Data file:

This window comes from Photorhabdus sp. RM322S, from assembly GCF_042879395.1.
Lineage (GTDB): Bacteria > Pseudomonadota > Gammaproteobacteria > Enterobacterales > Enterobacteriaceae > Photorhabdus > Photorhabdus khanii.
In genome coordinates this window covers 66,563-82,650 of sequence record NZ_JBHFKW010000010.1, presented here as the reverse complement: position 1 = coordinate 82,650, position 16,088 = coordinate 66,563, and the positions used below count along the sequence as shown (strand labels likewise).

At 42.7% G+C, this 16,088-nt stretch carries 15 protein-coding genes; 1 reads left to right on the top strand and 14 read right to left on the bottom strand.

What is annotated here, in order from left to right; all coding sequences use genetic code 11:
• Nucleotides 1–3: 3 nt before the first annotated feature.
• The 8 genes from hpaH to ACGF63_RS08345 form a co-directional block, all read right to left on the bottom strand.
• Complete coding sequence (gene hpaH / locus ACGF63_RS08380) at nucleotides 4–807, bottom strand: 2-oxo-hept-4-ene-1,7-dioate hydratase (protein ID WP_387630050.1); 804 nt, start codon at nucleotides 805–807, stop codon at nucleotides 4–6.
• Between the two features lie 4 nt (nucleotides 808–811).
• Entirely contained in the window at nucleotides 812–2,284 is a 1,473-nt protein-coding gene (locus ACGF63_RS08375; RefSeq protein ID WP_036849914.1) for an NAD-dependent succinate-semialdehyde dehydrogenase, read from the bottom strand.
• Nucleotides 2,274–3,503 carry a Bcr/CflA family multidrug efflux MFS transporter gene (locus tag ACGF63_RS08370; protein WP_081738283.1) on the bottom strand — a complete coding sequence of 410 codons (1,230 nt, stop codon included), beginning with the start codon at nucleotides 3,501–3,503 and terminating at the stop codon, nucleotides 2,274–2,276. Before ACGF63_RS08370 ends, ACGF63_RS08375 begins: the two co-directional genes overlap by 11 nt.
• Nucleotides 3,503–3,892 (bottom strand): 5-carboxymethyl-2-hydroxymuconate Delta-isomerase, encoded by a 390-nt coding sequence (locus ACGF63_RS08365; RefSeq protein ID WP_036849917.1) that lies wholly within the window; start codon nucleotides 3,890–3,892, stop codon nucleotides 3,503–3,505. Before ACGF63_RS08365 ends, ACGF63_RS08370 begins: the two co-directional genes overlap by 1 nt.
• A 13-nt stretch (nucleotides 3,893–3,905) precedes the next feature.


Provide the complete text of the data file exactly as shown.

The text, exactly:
This window comes from Photorhabdus sp. RM322S, from assembly GCF_042879395.1.
Lineage (GTDB): Bacteria > Pseudomonadota > Gammaproteobacteria > Enterobacterales > Enterobacteriaceae > Photorhabdus > Photorhabdus khanii.
In genome coordinates this window covers 66,563-82,650 of sequence record NZ_JBHFKW010000010.1, presented here as the reverse complement: position 1 = coordinate 82,650, position 16,088 = coordinate 66,563, and the positions used below count along the sequence as shown (strand labels likewise).

At 42.7% G+C, this 16,088-nt stretch carries 15 protein-coding genes; 1 reads left to right on the top strand and 14 read right to left on the bottom strand.

What is annotated here, in order from left to right; all coding sequences use genetic code 11:
• Nucleotides 1–3: 3 nt before the first annotated feature.
• The 8 genes from hpaH to ACGF63_RS08345 form a co-directional block, all read right to left on the bottom strand.
• Complete coding sequence (gene hpaH / locus ACGF63_RS08380) at nucleotides 4–807, bottom strand: 2-oxo-hept-4-ene-1,7-dioate hydratase (protein ID WP_387630050.1); 804 nt, start codon at nucleotides 805–807, stop codon at nucleotides 4–6.
• Between the two features lie 4 nt (nucleotides 808–811).
• Entirely contained in the window at nucleotides 812–2,284 is a 1,473-nt protein-coding gene (locus ACGF63_RS08375; RefSeq protein ID WP_036849914.1) for an NAD-dependent succinate-semialdehyde dehydrogenase, read from the bottom strand.
• Nucleotides 2,274–3,503 carry a Bcr/CflA family multidrug efflux MFS transporter gene (locus tag ACGF63_RS08370; protein WP_081738283.1) on the bottom strand — a complete coding sequence of 410 codons (1,230 nt, stop codon included), beginning with the start codon at nucleotides 3,501–3,503 and terminating at the stop codon, nucleotides 2,274–2,276. Before ACGF63_RS08370 ends, ACGF63_RS08375 begins: the two co-directional genes overlap by 11 nt.
• Nucleotides 3,503–3,892 (bottom strand): 5-carboxymethyl-2-hydroxymuconate Delta-isomerase, encoded by a 390-nt coding sequence (locus ACGF63_RS08365; RefSeq protein ID WP_036849917.1) that lies wholly within the window; start codon nucleotides 3,890–3,892, stop codon nucleotides 3,503–3,505. Before ACGF63_RS08365 ends, ACGF63_RS08370 begins: the two co-directional genes overlap by 1 nt.
• A 13-nt stretch (nucleotides 3,893–3,905) precedes the next feature.